The National Transportation Safety Board is urging states to enact mandatory helmet laws for all motorcycle riders, reports USA Today. On average, a dozen motorcyclists die in crashes in the USA each day, and the leading cause of death in those fatalities is head injuries, said NTSB Vice Chairman Christopher Hart. Forty-seven states and the District of Columbia have motorcycle helmet laws. H owever, only 20 states and the District require them for all riders; the other 27 states require helmets only for some riders, usually those under 18. Illinois, Iowa and New Hampshire have no helmet law.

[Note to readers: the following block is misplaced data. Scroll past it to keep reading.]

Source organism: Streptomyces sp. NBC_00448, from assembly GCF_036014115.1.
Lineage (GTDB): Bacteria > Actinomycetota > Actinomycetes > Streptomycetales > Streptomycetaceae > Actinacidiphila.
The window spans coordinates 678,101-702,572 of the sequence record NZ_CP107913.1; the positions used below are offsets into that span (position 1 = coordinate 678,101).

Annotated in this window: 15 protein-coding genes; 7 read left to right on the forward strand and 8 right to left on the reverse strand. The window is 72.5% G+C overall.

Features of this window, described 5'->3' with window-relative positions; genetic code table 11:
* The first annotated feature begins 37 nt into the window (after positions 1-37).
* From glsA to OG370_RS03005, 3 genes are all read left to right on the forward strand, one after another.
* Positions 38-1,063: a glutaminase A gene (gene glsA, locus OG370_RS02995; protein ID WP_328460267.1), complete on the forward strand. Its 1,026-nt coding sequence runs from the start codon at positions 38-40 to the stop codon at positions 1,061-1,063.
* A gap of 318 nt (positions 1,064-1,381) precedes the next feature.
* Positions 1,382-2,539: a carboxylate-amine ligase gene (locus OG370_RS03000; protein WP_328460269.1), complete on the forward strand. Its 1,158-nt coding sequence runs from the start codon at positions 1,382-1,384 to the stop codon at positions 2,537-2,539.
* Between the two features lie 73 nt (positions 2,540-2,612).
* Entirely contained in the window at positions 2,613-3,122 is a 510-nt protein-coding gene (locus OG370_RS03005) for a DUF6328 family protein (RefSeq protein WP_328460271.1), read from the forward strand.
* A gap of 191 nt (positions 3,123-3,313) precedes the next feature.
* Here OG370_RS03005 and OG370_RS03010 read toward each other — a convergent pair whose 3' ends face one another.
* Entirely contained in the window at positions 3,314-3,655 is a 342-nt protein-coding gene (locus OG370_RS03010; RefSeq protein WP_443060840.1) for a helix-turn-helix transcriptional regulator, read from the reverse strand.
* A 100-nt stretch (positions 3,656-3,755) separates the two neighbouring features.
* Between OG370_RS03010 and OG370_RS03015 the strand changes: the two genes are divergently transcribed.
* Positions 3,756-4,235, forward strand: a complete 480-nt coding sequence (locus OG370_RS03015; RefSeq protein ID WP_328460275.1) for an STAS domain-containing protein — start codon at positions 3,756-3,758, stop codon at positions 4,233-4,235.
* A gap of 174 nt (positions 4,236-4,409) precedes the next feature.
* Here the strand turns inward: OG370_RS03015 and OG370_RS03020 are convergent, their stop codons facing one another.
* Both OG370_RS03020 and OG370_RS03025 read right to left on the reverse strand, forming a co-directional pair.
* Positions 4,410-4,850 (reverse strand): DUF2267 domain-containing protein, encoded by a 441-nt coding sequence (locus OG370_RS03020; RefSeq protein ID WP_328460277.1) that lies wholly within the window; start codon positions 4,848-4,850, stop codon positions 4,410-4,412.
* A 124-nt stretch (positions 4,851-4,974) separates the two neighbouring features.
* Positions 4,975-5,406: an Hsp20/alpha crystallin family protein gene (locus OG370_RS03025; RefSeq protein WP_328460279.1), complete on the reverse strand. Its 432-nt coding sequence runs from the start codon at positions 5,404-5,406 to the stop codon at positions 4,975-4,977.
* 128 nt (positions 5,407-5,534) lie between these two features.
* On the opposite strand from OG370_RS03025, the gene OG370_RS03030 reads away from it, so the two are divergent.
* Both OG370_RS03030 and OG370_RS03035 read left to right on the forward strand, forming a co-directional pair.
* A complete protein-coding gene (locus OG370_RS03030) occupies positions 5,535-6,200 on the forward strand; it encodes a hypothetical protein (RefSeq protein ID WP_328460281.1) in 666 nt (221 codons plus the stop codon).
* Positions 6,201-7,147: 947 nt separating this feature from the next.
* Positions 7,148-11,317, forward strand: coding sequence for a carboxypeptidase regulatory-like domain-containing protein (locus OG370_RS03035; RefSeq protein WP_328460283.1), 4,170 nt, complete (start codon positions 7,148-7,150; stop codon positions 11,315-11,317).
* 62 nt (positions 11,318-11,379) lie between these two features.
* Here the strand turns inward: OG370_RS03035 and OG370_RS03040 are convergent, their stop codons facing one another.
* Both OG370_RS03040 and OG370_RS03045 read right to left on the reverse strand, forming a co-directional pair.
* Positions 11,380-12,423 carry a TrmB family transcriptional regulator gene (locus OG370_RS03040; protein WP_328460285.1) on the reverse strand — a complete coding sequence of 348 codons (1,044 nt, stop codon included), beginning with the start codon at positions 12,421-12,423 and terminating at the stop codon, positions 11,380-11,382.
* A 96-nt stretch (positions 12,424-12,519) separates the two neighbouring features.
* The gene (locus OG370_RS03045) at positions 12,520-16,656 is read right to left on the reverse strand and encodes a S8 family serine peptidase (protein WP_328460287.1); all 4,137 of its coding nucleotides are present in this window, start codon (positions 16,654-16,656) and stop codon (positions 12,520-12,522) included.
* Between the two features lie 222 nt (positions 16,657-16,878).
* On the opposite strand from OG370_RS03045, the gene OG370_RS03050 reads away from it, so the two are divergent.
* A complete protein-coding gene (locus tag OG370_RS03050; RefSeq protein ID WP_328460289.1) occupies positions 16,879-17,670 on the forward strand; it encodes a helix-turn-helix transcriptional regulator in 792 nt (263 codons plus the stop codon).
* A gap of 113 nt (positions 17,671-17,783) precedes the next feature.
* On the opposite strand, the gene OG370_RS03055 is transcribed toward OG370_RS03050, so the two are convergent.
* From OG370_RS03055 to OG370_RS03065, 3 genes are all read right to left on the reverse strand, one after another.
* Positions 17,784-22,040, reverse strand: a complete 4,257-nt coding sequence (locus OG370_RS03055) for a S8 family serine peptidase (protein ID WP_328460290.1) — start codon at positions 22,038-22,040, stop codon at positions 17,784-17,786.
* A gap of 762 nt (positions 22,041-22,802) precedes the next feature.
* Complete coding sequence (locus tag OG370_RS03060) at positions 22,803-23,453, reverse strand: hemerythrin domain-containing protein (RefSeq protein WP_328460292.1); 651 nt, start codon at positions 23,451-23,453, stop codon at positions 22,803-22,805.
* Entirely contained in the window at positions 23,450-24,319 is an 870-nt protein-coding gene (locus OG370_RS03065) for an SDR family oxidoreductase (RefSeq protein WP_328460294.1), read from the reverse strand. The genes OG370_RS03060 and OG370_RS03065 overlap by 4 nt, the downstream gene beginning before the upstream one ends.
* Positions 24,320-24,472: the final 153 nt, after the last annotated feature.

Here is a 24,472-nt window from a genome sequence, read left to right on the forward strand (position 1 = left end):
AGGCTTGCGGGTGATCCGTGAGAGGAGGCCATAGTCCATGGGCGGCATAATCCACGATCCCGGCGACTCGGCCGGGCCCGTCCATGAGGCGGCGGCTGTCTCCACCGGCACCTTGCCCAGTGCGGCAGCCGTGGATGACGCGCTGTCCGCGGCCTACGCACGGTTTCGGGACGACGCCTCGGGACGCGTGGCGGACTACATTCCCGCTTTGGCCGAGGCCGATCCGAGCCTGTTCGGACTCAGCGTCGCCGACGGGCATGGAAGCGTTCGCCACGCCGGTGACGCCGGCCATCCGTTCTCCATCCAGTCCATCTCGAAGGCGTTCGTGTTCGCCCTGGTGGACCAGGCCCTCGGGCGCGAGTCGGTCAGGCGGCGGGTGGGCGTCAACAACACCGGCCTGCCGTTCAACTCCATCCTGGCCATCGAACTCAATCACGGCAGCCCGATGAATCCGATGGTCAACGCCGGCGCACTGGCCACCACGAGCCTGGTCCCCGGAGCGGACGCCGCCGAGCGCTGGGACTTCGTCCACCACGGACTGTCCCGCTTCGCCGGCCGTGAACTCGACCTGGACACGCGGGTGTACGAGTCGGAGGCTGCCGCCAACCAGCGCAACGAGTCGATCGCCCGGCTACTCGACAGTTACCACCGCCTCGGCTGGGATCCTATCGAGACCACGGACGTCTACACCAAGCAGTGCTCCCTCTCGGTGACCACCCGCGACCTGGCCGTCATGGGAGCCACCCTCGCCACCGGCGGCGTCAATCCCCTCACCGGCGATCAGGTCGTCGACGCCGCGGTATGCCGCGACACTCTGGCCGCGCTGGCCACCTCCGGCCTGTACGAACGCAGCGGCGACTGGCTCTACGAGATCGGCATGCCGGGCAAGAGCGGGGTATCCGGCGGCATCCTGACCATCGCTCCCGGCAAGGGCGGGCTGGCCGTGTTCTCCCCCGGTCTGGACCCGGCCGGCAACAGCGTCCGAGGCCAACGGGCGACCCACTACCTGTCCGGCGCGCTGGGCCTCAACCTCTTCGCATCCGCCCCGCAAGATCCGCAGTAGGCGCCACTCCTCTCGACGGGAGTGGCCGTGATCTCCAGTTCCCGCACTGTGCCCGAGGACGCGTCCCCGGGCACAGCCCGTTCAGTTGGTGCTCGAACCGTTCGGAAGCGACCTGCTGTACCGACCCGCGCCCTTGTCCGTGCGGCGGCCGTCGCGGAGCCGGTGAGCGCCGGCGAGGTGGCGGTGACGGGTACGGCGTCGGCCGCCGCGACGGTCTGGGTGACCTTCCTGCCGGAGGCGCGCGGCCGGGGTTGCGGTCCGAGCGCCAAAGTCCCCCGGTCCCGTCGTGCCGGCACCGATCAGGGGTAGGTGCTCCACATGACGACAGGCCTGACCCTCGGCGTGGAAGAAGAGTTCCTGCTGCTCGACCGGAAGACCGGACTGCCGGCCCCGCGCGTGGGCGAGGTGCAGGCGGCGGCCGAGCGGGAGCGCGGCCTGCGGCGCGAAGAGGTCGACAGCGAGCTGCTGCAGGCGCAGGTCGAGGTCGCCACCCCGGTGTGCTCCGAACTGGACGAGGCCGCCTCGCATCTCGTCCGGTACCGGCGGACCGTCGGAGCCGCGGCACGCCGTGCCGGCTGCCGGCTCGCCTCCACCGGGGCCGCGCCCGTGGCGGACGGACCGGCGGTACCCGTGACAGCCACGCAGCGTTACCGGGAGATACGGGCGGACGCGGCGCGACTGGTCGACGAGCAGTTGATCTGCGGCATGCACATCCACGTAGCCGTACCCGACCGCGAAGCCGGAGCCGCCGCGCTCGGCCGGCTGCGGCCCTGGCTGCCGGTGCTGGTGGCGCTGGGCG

Motorcycles comprise just 3% of vehicles on the nation’s road but are involved in 13% of fatalities, Hart said. He said helmets that meet federal Department of Transportation regulations are 37% effective in preventing motorcycle fatalities. He said the “novelty helmets” preferred by some riders have less padding against impact and penetration, and are more easily lost in crashes. For years, motorcycle deaths have climbed steadily even as nearly every other category of traffic fatality has declined. However, last year for the first time in 11 years, motorcycle fatalities dropped – a decline that some experts attribute to the economy.